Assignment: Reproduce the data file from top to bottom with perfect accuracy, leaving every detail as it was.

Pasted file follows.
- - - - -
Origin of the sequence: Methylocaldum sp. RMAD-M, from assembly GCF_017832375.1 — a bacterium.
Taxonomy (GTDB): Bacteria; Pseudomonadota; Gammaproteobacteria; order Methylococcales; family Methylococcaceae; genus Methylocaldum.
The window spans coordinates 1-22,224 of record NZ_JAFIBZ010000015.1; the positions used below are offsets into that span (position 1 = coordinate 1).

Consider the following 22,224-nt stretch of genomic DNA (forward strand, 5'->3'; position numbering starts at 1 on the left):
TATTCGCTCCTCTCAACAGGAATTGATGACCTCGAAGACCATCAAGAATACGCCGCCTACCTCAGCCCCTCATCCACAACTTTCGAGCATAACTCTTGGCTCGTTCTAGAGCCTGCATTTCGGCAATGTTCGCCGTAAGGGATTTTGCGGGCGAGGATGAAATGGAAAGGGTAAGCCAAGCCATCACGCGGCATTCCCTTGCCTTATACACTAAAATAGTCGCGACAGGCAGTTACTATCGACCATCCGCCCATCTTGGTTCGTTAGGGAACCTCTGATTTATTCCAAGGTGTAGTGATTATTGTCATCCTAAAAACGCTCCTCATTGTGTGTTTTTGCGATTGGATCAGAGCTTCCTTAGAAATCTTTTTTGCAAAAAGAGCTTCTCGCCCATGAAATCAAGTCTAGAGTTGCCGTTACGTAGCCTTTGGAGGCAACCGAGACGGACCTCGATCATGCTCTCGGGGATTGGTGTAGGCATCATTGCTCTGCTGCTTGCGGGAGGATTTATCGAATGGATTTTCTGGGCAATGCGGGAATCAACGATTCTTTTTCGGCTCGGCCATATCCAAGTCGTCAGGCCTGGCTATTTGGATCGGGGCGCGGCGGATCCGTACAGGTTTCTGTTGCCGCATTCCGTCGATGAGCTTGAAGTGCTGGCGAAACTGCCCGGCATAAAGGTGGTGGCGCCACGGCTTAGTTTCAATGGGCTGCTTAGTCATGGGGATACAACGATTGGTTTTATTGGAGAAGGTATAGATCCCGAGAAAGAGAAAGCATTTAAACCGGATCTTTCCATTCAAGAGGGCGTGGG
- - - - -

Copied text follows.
Origin of the sequence: Methylocaldum sp. RMAD-M, from assembly GCF_017832375.1 — a bacterium.
Taxonomy (GTDB): Bacteria; Pseudomonadota; Gammaproteobacteria; order Methylococcales; family Methylococcaceae; genus Methylocaldum.
The window spans coordinates 1-22,224 of record NZ_JAFIBZ010000015.1; the positions used below are offsets into that span (position 1 = coordinate 1).

Consider the following 22,224-nt stretch of genomic DNA (forward strand, 5'->3'; position numbering starts at 1 on the left):
TATTCGCTCCTCTCAACAGGAATTGATGACCTCGAAGACCATCAAGAATACGCCGCCTACCTCAGCCCCTCATCCACAACTTTCGAGCATAACTCTTGGCTCGTTCTAGAGCCTGCATTTCGGCAATGTTCGCCGTAAGGGATTTTGCGGGCGAGGATGAAATGGAAAGGGTAAGCCAAGCCATCACGCGGCATTCCCTTGCCTTATACACTAAAATAGTCGCGACAGGCAGTTACTATCGACCATCCGCCCATCTTGGTTCGTTAGGGAACCTCTGATTTATTCCAAGGTGTAGTGATTATTGTCATCCTAAAAACGCTCCTCATTGTGTGTTTTTGCGATTGGATCAGAGCTTCCTTAGAAATCTTTTTTGCAAAAAGAGCTTCTCGCCCATGAAATCAAGTCTAGAGTTGCCGTTACGTAGCCTTTGGAGGCAACCGAGACGGACCTCGATCATGCTCTCGGGGATTGGTGTAGGCATCATTGCTCTGCTGCTTGCGGGAGGATTTATCGAATGGATTTTCTGGGCAATGCGGGAATCAACGATTCTTTTTCGGCTCGGCCATATCCAAGTCGTCAGGCCTGGCTATTTGGATCGGGGCGCGGCGGATCCGTACAGGTTTCTGTTGCCGCATTCCGTCGATGAGCTTGAAGTGCTGGCGAAACTGCCCGGCATAAAGGTGGTGGCGCCACGGCTTAGTTTCAATGGGCTGCTTAGTCATGGGGATACAACGATTGGTTTTATTGGAGAAGGTATAGATCCCGAGAAAGAGAAAGCATTTAAACCGGATCTTTCCATTCAAGAGGGCGTGGG